I have heard of botulinum toxin outbreaks in fish before, but I wasn’t sure what their origins were. Matt explained that the toxin is thought to prosper in anaerobic environments, or those lacking oxygen, where they grow on sediments and plants. Zebra mussels, another invasive species to the Great Lakes, are filter feeders that mobilize and filter the particles that lie dormant at the bottom of lake beds. They ingest botulinum toxin, and are later ingested by the gobies until a lethal amount accumulates within the small fish. While it doesn’t kill the gobies, we can see the impact of this bioaccumulation as migrating diving ducks visit Leland each year and begin to prey on round gobies. Seabirds die every year with links to botulinum toxin, all starting with one invasive species.
During my marine science studies in school, I’ve learned that understanding the ways of life of the animals around us leads to an increased appreciation for them. It is important to be aware of the threats that they face if they are to be protected. Picking up trash or bits of fishing line from the docks and streets surrounding rivers ensures that they won’t make their way into important ecosystems and harm processes that keep population numbers at a healthy level, such as spawning.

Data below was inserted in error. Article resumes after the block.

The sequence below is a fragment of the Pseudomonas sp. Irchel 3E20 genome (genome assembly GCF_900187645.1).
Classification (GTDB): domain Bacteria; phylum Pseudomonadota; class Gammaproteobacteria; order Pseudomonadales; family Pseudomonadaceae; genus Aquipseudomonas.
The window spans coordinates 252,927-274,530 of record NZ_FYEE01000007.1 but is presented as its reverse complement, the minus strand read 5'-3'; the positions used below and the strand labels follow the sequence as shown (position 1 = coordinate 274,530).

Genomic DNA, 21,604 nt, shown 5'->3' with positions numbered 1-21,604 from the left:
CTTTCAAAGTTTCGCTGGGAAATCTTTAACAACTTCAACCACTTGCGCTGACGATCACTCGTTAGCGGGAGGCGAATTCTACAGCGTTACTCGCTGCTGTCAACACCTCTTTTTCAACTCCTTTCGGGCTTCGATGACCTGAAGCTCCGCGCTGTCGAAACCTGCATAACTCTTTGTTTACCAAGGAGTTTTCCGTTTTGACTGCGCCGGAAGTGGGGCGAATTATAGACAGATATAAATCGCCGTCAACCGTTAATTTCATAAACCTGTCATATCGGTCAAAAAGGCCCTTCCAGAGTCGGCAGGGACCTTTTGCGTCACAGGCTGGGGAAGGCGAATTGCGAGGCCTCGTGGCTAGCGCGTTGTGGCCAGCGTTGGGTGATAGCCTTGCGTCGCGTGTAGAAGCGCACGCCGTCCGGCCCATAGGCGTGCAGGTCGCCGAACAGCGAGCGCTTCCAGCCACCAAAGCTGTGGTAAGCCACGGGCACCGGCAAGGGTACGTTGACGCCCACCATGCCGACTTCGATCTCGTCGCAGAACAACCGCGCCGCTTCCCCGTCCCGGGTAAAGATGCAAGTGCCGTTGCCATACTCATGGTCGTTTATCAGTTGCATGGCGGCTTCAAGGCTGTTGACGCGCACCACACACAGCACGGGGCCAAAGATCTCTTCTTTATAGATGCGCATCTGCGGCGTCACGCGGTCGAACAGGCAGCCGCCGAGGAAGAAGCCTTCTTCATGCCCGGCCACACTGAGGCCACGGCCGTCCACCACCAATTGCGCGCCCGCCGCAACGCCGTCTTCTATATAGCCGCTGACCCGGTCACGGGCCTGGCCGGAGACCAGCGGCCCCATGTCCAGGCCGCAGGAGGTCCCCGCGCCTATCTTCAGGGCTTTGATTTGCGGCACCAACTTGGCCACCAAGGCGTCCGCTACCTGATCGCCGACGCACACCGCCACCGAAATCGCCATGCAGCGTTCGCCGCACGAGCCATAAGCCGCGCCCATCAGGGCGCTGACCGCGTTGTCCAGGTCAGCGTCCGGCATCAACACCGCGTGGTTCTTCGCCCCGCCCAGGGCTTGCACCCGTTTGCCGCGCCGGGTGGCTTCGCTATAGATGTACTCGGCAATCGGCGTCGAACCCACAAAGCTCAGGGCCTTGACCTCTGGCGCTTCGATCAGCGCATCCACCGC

I seem to meet a new creature each day I am in Fishtown. It is easy to forget that we share our beloved fishing town with countless animals that depend on the river and coastal ecosystem. Soaring gulls scan the shores while schools of minnows scavenge just below the waves. Sometimes, a playful river otter may be spotted peeking out from beneath the dock. Just yesterday, I was delighted to notice a handsome young snapping turtle swimming past me as I was eating my lunch on the river. I never know what I will encounter next when wandering around Fishtown.
There is a whole community built around fishing off the docks in Fishtown. I was curious what draws people to fishing, why it has become such a beloved pastime everywhere I visit. Matt has spent many years fishing off the docks early in the morning before heading into work. I asked him why he enjoys fishing, and what it means to him. To him, the answer was pretty simple. While fishing, he can “interact with something he’s always been fascinated with” and learn more about fish every day. He can’t think of a better way to spend his time.
Fishtown Preservation Society (FPS) plays an integral role in preserving not only the place, but the animals that live and prosper in Fishtown. Ensuring that there is a spot for fishers, birdwatchers, and nature-lovers of all types is an important part of the work of FPS. Next time you get the chance to visit, take a moment to watch as the fish swim by or listen to the songs of the birds overhead. No matter the weather or time of day, Fishtown is always brimming with life.
Gabrielle Grobbel is the Fishtown Preservation Society Intern for the summer of 2021. She is a marine science student at Coastal Carolina University in South Carolina and is happy to be returning to her home state of Michigan and for the opportunity to learn more about the historical and beloved site of Fishtown and the life of the Great Lakes.